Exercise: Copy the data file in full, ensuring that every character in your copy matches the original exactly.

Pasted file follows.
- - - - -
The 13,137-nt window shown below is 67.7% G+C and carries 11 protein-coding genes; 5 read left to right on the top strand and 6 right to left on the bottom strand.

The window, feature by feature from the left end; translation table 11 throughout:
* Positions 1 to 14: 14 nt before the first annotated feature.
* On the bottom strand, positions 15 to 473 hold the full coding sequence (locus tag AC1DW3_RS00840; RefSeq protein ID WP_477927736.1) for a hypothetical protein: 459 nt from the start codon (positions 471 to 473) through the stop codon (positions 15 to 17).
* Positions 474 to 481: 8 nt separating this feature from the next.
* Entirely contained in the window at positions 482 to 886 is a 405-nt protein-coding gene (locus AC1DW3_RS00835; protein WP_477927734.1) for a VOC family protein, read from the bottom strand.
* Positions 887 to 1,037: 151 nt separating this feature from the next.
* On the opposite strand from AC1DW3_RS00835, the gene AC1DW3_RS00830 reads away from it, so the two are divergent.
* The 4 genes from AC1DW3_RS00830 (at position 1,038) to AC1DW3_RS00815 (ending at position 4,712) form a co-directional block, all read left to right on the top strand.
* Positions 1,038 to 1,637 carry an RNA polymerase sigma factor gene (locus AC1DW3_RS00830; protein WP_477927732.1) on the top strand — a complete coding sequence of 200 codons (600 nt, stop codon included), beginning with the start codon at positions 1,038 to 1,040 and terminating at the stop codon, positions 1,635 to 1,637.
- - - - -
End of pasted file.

The 13,137-nt window shown below is 67.7% G+C and carries 11 protein-coding genes; 5 read left to right on the top strand and 6 right to left on the bottom strand.

The window, feature by feature from the left end; translation table 11 throughout:
* Positions 1 to 14: 14 nt before the first annotated feature.
* On the bottom strand, positions 15 to 473 hold the full coding sequence (locus tag AC1DW3_RS00840; RefSeq protein ID WP_477927736.1) for a hypothetical protein: 459 nt from the start codon (positions 471 to 473) through the stop codon (positions 15 to 17).
* Positions 474 to 481: 8 nt separating this feature from the next.
* Entirely contained in the window at positions 482 to 886 is a 405-nt protein-coding gene (locus AC1DW3_RS00835; protein WP_477927734.1) for a VOC family protein, read from the bottom strand.
* Positions 887 to 1,037: 151 nt separating this feature from the next.
* On the opposite strand from AC1DW3_RS00835, the gene AC1DW3_RS00830 reads away from it, so the two are divergent.
* The 4 genes from AC1DW3_RS00830 (at position 1,038) to AC1DW3_RS00815 (ending at position 4,712) form a co-directional block, all read left to right on the top strand.
* Positions 1,038 to 1,637 carry an RNA polymerase sigma factor gene (locus AC1DW3_RS00830; protein WP_477927732.1) on the top strand — a complete coding sequence of 200 codons (600 nt, stop codon included), beginning with the start codon at positions 1,038 to 1,040 and terminating at the stop codon, positions 1,635 to 1,637.